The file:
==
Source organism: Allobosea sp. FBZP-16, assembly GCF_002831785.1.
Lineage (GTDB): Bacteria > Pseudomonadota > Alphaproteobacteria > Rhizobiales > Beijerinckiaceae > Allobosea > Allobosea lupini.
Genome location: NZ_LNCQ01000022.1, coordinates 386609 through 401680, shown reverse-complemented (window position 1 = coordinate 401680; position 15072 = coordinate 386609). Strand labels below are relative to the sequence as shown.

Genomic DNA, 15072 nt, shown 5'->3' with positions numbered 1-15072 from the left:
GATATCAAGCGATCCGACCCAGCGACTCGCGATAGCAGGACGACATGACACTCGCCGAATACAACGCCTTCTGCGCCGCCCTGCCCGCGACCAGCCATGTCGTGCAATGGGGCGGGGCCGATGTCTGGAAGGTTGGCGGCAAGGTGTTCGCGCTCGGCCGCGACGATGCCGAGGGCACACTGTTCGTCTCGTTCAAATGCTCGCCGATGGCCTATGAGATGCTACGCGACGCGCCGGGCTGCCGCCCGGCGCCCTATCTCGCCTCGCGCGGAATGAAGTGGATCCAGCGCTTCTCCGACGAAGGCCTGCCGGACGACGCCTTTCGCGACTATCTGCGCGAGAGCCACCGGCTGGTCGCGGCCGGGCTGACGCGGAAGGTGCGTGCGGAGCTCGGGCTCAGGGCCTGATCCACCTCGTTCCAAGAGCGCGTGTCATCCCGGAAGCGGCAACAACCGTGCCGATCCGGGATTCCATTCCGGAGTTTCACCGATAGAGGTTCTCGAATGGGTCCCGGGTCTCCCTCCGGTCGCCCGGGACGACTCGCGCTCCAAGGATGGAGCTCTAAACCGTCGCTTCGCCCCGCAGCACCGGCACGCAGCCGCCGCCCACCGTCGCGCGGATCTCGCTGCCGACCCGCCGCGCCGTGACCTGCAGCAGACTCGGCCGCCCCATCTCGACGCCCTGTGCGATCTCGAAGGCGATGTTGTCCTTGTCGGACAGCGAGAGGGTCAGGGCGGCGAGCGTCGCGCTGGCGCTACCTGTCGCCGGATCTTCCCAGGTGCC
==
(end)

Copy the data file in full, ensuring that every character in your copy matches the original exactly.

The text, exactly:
Source organism: Allobosea sp. FBZP-16, assembly GCF_002831785.1.
Lineage (GTDB): Bacteria > Pseudomonadota > Alphaproteobacteria > Rhizobiales > Beijerinckiaceae > Allobosea > Allobosea lupini.
Genome location: NZ_LNCQ01000022.1, coordinates 386609 through 401680, shown reverse-complemented (window position 1 = coordinate 401680; position 15072 = coordinate 386609). Strand labels below are relative to the sequence as shown.

Genomic DNA, 15072 nt, shown 5'->3' with positions numbered 1-15072 from the left:
GATATCAAGCGATCCGACCCAGCGACTCGCGATAGCAGGACGACATGACACTCGCCGAATACAACGCCTTCTGCGCCGCCCTGCCCGCGACCAGCCATGTCGTGCAATGGGGCGGGGCCGATGTCTGGAAGGTTGGCGGCAAGGTGTTCGCGCTCGGCCGCGACGATGCCGAGGGCACACTGTTCGTCTCGTTCAAATGCTCGCCGATGGCCTATGAGATGCTACGCGACGCGCCGGGCTGCCGCCCGGCGCCCTATCTCGCCTCGCGCGGAATGAAGTGGATCCAGCGCTTCTCCGACGAAGGCCTGCCGGACGACGCCTTTCGCGACTATCTGCGCGAGAGCCACCGGCTGGTCGCGGCCGGGCTGACGCGGAAGGTGCGTGCGGAGCTCGGGCTCAGGGCCTGATCCACCTCGTTCCAAGAGCGCGTGTCATCCCGGAAGCGGCAACAACCGTGCCGATCCGGGATTCCATTCCGGAGTTTCACCGATAGAGGTTCTCGAATGGGTCCCGGGTCTCCCTCCGGTCGCCCGGGACGACTCGCGCTCCAAGGATGGAGCTCTAAACCGTCGCTTCGCCCCGCAGCACCGGCACGCAGCCGCCGCCCACCGTCGCGCGGATCTCGCTGCCGACCCGCCGCGCCGTGACCTGCAGCAGACTCGGCCGCCCCATCTCGACGCCCTGTGCGATCTCGAAGGCGATGTTGTCCTTGTCGGACAGCGAGAGGGTCAGGGCGGCGAGCGTCGCGCTGGCGCTACCTGTCGCCGGATCTTCCCAGGTGCC